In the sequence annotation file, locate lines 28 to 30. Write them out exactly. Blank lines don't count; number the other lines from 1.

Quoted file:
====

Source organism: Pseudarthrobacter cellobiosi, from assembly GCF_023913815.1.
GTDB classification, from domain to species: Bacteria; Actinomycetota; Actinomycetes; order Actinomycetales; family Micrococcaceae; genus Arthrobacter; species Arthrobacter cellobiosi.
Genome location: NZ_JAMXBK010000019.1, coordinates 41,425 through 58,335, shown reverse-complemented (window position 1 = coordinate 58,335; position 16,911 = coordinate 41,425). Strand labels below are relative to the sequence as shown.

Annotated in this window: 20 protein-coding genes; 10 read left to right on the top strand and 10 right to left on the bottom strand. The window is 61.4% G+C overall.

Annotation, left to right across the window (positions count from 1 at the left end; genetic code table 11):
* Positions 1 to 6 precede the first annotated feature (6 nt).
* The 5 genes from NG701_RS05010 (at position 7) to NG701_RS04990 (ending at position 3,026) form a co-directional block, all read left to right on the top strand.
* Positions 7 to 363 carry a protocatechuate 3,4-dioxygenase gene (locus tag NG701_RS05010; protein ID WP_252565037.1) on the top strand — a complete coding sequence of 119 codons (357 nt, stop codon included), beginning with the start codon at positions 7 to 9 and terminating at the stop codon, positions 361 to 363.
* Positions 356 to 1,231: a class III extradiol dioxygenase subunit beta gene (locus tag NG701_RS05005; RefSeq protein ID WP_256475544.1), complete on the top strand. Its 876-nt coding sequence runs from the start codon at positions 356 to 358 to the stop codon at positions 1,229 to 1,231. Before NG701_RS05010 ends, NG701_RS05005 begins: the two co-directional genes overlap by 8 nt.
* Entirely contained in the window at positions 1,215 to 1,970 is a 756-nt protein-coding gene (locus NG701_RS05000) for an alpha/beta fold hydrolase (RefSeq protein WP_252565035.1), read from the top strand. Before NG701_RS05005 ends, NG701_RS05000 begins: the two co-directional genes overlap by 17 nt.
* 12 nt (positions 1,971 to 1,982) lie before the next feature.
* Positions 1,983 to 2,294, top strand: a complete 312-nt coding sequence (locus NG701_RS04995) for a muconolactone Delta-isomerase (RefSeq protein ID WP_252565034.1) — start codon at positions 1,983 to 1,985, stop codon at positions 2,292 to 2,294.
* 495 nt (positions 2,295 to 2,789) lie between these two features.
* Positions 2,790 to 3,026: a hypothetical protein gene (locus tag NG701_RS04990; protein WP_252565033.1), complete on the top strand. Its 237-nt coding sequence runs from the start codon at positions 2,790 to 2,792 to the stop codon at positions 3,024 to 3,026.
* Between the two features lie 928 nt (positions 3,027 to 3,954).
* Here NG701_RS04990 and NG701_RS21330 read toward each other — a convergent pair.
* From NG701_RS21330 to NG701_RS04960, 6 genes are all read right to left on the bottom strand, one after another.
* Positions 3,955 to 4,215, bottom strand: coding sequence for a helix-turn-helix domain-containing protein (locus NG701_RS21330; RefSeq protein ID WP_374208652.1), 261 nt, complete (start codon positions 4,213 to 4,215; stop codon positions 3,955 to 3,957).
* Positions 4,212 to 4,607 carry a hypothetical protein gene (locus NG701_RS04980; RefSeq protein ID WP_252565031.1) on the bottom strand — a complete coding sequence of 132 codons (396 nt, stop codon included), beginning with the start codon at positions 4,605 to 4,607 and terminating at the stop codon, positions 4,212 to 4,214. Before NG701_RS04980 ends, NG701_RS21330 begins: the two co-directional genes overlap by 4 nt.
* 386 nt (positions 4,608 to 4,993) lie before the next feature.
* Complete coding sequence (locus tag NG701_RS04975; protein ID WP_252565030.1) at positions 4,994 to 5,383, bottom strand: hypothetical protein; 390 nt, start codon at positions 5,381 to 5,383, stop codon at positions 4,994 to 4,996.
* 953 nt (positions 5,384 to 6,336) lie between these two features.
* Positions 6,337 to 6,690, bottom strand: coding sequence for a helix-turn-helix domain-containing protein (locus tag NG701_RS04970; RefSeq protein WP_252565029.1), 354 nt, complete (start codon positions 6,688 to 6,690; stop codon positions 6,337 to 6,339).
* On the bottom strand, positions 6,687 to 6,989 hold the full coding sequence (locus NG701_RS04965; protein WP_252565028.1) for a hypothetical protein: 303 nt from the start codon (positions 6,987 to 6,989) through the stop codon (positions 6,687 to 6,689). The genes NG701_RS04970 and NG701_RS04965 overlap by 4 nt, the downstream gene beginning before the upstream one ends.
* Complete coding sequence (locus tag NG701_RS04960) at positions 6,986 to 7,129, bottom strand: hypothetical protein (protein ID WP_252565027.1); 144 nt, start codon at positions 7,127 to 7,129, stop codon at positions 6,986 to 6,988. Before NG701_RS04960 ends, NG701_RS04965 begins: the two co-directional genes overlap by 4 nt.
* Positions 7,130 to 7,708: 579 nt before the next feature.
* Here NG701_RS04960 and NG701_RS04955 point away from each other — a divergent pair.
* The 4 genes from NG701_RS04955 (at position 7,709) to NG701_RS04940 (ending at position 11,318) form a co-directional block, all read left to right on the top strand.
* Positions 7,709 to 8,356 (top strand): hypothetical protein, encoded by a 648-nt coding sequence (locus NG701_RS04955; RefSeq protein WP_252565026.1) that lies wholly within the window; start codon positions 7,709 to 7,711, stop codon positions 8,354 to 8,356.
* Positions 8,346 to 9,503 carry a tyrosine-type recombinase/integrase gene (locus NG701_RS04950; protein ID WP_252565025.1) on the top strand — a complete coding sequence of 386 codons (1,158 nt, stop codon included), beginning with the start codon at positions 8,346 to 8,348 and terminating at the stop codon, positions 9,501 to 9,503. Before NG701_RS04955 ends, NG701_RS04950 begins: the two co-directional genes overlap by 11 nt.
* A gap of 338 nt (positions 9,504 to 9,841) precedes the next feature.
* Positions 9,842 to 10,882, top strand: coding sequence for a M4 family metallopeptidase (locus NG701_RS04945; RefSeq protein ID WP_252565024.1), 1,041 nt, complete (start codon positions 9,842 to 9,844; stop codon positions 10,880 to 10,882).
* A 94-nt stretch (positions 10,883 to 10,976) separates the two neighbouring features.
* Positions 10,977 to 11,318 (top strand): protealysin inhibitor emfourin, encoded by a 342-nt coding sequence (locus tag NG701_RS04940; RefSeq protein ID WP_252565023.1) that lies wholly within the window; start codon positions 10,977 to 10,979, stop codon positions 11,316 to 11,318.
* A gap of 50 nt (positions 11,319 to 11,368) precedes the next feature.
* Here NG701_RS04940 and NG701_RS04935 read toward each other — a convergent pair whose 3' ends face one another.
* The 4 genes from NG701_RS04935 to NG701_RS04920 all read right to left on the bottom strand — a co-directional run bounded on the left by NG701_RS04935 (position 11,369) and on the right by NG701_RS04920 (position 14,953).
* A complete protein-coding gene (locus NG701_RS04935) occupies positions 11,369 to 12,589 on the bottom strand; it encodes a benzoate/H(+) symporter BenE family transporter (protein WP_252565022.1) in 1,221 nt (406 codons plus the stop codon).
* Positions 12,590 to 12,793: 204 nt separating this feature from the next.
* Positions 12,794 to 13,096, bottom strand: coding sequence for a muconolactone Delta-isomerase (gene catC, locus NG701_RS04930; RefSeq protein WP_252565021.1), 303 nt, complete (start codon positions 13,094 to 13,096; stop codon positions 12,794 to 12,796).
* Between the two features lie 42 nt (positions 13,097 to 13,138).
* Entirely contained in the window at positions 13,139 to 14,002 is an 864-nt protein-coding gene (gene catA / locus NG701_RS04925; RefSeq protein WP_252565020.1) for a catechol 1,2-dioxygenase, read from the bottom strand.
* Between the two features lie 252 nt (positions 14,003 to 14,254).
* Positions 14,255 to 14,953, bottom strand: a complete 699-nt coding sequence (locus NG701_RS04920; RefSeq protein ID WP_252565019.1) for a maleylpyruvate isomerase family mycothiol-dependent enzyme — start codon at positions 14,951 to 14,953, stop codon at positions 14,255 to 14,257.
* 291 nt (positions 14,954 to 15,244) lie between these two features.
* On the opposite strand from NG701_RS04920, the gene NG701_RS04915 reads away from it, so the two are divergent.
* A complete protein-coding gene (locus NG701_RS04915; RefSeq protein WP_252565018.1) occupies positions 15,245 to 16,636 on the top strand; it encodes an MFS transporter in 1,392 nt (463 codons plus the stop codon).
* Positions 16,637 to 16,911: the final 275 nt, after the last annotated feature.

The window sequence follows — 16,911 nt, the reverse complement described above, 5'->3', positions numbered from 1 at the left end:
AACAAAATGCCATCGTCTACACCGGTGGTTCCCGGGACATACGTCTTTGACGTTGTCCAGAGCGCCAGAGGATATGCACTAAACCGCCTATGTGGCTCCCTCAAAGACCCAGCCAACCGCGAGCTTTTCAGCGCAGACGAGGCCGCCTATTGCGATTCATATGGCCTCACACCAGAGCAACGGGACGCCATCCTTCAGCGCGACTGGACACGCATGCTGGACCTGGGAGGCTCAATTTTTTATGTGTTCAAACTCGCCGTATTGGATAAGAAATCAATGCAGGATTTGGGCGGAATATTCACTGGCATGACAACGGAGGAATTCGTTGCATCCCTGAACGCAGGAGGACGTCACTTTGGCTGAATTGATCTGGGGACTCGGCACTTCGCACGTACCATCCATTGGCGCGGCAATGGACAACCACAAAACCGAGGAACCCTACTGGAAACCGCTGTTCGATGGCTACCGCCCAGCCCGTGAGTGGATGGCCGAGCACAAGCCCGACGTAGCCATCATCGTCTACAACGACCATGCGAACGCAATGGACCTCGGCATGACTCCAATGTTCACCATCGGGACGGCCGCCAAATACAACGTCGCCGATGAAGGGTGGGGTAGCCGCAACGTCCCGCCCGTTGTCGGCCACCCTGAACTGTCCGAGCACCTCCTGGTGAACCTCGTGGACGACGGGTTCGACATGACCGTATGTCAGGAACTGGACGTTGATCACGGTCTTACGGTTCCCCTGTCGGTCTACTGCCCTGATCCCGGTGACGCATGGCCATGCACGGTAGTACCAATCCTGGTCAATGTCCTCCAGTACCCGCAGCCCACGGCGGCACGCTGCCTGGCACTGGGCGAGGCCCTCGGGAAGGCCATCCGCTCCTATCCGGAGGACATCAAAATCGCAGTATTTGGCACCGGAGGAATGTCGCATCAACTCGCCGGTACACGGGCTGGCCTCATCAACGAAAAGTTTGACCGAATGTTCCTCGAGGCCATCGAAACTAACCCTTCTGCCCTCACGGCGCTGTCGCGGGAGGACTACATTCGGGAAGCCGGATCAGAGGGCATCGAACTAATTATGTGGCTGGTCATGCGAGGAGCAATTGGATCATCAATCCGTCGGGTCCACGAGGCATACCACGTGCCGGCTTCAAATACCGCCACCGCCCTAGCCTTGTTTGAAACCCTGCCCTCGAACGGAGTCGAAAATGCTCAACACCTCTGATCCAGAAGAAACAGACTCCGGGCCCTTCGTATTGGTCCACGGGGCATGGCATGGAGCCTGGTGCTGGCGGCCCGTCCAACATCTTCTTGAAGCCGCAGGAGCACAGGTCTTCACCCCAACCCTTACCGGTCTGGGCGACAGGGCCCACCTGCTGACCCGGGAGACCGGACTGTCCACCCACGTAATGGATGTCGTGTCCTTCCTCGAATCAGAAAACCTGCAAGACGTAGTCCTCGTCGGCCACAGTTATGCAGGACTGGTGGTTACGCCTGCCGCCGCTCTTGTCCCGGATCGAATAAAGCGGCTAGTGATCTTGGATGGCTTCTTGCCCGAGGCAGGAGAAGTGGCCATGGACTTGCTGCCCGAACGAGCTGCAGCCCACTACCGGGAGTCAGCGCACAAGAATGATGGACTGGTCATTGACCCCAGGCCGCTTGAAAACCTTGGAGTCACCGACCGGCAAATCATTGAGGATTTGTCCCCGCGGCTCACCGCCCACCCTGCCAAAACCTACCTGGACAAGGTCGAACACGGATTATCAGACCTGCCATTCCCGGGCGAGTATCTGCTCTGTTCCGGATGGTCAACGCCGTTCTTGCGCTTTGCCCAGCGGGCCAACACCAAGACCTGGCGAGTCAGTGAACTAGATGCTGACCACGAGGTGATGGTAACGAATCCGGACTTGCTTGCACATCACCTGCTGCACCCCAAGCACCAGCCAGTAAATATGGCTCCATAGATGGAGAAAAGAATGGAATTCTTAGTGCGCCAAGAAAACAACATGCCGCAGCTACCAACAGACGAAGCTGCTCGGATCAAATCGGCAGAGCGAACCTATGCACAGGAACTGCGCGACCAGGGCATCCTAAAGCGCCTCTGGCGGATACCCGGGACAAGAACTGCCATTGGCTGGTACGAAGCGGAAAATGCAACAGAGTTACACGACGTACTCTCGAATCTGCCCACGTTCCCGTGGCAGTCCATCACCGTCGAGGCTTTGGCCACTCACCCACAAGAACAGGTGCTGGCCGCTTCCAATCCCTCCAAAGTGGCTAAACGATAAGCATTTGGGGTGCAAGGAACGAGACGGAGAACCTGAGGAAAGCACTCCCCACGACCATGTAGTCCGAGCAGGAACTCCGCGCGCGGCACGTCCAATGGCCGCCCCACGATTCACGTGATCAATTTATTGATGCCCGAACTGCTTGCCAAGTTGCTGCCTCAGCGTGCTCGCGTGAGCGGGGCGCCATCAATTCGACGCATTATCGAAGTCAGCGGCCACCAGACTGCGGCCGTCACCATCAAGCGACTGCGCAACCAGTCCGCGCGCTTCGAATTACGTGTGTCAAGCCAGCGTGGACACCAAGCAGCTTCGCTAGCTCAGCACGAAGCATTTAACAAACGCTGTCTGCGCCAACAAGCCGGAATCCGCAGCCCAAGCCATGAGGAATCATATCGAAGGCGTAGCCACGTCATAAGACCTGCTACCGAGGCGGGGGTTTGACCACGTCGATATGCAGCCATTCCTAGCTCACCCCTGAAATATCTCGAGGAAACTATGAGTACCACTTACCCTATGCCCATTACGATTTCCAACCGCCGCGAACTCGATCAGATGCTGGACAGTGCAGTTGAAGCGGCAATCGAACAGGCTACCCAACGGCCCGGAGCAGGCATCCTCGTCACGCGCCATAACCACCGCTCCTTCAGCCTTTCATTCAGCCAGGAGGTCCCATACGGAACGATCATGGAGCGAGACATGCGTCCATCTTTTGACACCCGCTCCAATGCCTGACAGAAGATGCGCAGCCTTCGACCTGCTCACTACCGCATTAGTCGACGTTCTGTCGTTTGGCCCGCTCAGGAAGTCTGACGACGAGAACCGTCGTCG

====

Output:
* The 4 genes from NG701_RS04955 (at position 7,709) to NG701_RS04940 (ending at position 11,318) form a co-directional block, all read left to right on the top strand.
* Positions 7,709 to 8,356 (top strand): hypothetical protein, encoded by a 648-nt coding sequence (locus NG701_RS04955; RefSeq protein WP_252565026.1) that lies wholly within the window; start codon positions 7,709 to 7,711, stop codon positions 8,354 to 8,356.
* Positions 8,346 to 9,503 carry a tyrosine-type recombinase/integrase gene (locus NG701_RS04950; protein ID WP_252565025.1) on the top strand — a complete coding sequence of 386 codons (1,158 nt, stop codon included), beginning with the start codon at positions 8,346 to 8,348 and terminating at the stop codon, positions 9,501 to 9,503. Before NG701_RS04955 ends, NG701_RS04950 begins: the two co-directional genes overlap by 11 nt.